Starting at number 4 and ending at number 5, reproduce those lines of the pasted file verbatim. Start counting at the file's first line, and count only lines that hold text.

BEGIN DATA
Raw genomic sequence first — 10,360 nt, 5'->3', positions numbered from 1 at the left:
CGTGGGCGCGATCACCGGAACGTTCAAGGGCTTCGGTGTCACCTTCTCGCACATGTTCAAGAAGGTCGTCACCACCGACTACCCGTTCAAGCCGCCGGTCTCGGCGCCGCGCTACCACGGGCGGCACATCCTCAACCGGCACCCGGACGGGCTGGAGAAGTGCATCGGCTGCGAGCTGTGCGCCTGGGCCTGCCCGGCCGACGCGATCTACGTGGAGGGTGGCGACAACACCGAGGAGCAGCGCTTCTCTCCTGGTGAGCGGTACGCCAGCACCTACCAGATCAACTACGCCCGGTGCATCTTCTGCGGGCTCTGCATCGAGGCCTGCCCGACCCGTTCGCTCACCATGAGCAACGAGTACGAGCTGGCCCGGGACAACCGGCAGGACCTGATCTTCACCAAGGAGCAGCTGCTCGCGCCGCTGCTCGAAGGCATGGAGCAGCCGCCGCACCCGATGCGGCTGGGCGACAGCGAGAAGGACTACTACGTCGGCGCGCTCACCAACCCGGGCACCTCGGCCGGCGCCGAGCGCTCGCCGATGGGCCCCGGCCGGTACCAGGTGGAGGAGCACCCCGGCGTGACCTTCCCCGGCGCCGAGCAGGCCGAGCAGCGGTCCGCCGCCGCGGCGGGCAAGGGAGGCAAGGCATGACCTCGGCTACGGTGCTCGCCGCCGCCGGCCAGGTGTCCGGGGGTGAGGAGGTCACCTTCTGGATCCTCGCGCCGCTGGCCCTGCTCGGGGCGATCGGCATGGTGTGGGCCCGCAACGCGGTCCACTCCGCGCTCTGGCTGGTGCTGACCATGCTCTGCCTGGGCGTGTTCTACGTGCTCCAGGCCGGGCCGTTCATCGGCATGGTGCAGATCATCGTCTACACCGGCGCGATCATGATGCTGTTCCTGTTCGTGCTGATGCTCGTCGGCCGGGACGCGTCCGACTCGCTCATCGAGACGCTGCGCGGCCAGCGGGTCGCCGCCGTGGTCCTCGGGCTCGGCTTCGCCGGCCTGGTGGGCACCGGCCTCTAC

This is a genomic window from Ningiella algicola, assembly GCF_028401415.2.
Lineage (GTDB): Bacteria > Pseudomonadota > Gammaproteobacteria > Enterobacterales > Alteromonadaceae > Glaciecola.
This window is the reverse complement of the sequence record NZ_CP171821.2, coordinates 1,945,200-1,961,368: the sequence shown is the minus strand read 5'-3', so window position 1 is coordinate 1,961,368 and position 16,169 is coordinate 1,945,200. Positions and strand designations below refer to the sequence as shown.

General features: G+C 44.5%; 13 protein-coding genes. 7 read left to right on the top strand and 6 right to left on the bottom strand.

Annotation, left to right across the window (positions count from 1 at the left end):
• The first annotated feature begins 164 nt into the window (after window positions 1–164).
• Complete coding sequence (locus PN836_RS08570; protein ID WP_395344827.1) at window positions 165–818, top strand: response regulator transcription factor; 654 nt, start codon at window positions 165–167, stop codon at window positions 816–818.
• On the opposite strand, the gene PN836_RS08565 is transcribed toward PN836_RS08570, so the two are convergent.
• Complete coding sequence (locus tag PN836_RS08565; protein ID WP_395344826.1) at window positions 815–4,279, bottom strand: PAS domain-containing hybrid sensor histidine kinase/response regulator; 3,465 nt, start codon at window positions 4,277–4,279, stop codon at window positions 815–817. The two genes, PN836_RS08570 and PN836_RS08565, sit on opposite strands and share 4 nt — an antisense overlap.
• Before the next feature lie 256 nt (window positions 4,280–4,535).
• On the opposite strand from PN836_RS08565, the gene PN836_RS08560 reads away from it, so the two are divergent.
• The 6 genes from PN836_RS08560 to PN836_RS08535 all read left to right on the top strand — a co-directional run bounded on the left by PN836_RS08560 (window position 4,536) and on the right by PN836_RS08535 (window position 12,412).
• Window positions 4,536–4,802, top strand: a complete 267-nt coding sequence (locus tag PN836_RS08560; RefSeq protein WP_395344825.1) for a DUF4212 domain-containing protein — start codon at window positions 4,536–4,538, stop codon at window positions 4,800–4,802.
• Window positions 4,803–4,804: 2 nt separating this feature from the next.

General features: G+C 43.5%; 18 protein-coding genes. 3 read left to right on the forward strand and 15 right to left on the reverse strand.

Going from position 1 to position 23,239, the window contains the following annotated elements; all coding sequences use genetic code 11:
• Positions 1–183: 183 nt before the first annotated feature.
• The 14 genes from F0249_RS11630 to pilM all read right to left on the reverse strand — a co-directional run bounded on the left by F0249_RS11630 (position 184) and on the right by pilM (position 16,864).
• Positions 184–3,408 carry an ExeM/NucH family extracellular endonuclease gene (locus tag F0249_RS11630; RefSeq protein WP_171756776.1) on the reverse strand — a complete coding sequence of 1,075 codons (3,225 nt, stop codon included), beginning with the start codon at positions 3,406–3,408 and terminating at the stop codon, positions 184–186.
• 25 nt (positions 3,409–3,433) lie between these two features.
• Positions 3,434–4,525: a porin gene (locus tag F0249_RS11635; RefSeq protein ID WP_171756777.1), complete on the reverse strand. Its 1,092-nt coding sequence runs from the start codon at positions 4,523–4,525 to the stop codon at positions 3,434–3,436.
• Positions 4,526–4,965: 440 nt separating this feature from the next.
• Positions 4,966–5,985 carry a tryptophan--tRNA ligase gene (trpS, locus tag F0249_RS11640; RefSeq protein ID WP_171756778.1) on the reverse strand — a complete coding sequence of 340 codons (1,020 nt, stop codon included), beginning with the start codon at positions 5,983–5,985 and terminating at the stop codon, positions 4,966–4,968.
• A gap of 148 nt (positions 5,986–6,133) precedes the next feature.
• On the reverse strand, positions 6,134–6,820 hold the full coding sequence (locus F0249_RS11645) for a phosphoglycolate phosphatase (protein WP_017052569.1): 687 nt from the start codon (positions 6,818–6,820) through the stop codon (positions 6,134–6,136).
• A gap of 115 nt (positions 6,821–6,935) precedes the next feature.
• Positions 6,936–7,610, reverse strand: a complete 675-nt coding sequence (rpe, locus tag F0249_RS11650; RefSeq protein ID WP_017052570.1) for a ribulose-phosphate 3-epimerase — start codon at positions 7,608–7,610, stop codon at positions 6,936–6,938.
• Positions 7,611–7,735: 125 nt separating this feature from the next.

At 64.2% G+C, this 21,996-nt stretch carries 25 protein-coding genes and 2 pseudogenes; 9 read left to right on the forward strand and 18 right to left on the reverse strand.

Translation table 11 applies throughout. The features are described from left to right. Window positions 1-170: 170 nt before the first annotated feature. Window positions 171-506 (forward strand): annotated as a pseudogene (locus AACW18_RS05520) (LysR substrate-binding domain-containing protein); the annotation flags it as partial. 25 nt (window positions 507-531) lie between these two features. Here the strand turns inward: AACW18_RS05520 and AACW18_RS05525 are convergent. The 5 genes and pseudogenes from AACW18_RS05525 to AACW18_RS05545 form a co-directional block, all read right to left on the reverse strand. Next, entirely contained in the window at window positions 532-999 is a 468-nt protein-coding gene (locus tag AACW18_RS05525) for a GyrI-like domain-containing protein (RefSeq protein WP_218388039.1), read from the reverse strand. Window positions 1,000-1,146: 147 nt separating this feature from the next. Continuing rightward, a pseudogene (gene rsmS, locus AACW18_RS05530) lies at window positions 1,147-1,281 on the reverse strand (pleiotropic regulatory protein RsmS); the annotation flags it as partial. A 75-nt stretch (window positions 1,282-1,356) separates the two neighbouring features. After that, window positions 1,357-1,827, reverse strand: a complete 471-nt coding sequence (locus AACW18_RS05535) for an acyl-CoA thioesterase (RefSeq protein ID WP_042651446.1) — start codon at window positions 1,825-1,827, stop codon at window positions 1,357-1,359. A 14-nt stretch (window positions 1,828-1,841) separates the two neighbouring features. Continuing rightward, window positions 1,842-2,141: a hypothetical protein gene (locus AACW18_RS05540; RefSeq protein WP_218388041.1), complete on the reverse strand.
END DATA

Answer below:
Lineage (GTDB): Bacteria > Pseudomonadota > Gammaproteobacteria > Enterobacterales > Alteromonadaceae > Glaciecola.
This window is the reverse complement of the sequence record NZ_CP171821.2, coordinates 1,945,200-1,961,368: the sequence shown is the minus strand read 5'-3', so window position 1 is coordinate 1,961,368 and position 16,169 is coordinate 1,945,200. Positions and strand designations below refer to the sequence as shown.